• Jewelboxing, Inc. took the standard jewel case design for compact discs and made it larger to accommodate DVDs and their associated printed materials. They're cumbersome, misshapen, and generally bad news. Like CD jewel cases, they're extremely easy to crack or break. Their j-cards and booklets are custom-sized, so they can't be used with cases made by other manufacturers. Unlike the CD cases, however, Jewelboxes are impossibly difficult to disassemble, and because they're so fragile, you can't use any gripping or prying tools to take them apart without causing some noticeable damage. The Jewelbox is most often used by record labels to distribute music DVDs, like music video collections, DVD singles, or concert recordings.
    • Grade: E
  • Meritline
    • In general, if a movie ships in a plastic case that isn't Amaray, it's in a Meritline variant. Meritline produces the full range of cases, the largest of which can hold up to eight discs plus an insert or booklet. Their products are unbranded, so a lot of the major media manufacturers (see below) license and sell them under their own name. Their disc retention devices are widely varied, though the one I've encountered the most uses a three-piece circular clasp. I've seen Meritline products in black and clear, but I'm sure there are more colors available. Meritline invented the "flapper"-style double-disc case, which uses a pair of hinges and a panel on the inner spine of the case to hold a slim tray for a second disc. The first to use the "flapper" case was the DVD release of Terminator 2: Judgment Day (Ultimate Edition) in August 2000. Highly durable and handsome, Meritline cases are about the best you can get if you can't get Amaray.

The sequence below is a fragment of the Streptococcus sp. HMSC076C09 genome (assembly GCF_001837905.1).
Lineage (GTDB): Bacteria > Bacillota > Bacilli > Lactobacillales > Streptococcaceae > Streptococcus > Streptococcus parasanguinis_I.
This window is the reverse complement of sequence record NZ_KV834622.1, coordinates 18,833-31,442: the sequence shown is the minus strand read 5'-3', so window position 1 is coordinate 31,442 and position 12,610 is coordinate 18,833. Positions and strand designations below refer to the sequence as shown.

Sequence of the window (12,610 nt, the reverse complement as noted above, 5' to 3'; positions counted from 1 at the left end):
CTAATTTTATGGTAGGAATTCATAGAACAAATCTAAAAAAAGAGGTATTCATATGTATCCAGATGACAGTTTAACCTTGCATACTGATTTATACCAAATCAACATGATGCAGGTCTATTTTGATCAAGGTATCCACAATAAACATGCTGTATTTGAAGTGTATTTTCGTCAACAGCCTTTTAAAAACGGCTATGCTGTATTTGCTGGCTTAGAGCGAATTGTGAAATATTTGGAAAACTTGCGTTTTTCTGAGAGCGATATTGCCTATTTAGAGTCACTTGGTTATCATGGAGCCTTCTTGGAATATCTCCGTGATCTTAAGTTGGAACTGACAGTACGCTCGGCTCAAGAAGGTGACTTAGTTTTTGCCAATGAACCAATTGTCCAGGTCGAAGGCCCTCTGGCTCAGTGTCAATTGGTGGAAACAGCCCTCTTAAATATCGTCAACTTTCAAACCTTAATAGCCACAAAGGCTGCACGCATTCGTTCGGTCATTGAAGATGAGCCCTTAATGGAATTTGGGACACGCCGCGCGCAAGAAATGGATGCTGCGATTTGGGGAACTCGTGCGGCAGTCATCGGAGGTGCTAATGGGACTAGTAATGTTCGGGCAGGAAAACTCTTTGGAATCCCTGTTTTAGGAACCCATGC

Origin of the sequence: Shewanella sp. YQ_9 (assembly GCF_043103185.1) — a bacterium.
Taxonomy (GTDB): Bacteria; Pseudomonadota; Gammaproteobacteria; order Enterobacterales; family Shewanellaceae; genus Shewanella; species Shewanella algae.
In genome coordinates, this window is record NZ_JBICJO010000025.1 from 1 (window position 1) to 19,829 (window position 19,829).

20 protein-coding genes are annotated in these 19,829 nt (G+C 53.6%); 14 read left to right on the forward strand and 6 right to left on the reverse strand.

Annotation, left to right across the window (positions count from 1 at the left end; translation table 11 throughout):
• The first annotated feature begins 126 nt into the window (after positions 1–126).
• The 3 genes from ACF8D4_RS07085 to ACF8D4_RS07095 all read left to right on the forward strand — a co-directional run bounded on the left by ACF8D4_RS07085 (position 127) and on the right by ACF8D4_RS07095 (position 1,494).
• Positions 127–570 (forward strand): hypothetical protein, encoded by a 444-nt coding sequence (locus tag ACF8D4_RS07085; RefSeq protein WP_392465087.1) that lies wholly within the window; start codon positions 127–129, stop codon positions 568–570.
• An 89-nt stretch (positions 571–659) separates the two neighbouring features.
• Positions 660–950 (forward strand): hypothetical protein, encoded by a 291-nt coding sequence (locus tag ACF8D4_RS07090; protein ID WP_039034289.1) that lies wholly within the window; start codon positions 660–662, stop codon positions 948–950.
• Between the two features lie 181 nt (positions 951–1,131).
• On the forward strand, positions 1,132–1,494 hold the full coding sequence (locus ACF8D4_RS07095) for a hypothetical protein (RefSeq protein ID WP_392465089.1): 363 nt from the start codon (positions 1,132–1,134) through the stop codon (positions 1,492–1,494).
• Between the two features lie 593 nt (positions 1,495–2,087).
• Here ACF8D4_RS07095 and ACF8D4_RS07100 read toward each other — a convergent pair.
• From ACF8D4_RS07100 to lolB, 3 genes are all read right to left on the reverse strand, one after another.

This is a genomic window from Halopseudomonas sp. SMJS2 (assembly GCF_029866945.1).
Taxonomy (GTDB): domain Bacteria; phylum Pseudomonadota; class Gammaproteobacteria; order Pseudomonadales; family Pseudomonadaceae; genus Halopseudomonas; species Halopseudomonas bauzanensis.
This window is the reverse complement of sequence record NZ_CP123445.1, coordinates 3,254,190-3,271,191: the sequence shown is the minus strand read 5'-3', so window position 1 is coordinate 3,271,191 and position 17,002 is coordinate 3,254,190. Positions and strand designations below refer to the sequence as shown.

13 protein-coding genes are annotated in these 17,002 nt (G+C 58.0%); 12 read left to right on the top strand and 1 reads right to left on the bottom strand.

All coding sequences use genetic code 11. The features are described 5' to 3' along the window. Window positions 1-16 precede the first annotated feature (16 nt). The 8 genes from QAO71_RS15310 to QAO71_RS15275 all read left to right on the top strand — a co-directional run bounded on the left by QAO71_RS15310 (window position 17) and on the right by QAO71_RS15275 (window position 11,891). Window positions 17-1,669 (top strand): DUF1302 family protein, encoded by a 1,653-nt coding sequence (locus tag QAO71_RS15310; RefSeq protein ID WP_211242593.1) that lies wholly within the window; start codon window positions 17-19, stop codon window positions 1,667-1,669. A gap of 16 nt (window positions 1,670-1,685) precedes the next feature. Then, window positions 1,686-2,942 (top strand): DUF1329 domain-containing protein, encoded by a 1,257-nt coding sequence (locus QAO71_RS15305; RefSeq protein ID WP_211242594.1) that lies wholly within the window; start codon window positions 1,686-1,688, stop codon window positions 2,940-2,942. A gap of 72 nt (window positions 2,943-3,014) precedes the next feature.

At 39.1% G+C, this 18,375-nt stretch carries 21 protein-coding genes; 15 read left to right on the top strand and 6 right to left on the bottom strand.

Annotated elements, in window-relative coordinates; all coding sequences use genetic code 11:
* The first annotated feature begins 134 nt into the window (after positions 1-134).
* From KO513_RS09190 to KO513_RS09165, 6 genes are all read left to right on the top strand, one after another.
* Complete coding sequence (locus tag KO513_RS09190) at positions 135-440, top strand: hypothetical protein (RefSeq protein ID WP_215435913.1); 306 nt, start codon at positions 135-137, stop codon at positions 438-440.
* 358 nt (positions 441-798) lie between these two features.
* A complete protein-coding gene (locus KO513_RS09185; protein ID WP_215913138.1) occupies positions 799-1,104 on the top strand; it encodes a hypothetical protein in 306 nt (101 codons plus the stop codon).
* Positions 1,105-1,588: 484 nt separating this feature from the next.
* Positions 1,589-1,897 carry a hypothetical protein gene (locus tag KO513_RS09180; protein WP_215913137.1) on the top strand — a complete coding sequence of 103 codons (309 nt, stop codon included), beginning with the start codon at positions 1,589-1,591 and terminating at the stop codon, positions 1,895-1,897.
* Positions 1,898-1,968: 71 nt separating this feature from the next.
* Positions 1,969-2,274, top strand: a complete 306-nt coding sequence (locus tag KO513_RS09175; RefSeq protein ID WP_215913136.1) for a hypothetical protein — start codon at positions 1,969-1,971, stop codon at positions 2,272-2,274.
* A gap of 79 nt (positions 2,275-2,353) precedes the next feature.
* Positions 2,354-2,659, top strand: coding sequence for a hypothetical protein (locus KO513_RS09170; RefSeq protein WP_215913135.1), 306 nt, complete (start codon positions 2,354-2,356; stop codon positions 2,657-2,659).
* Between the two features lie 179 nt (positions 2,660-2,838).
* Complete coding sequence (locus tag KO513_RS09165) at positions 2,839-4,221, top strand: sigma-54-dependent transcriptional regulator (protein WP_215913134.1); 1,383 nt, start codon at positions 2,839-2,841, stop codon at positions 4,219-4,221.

• Grade: A
  • Scanavo
    • A lot of distributors stopped using Scanavo cases when a large number of customers started complaining about their flimsiness and fragility. The outer sleeve is much thinner than any other case on the market, and their disc retention device makes you work pretty hard to release the disc. They use a five-piece star-like configuration that's easy to break while you're trying to pull the disc off of it. Thus far I've only seen black Scanavo cases. Not seen too often as of 2004. Cases that can fit up to four discs are available, in all the standard colors. Their multi-disc cases are in wide use in Asia -- the double-disc cases I've seen have a disc bed on each inside cover, leaving no place for an insert or booklet, although an earlier double-disc case they made used a overlapping 2-disc bed area, which was odd to say the least. My copy of Battle Royale (Special Edition) from South Korea came in one of the newer double-disc Scanavo cases; I was not impressed. Better than Jewelboxes, but not by much.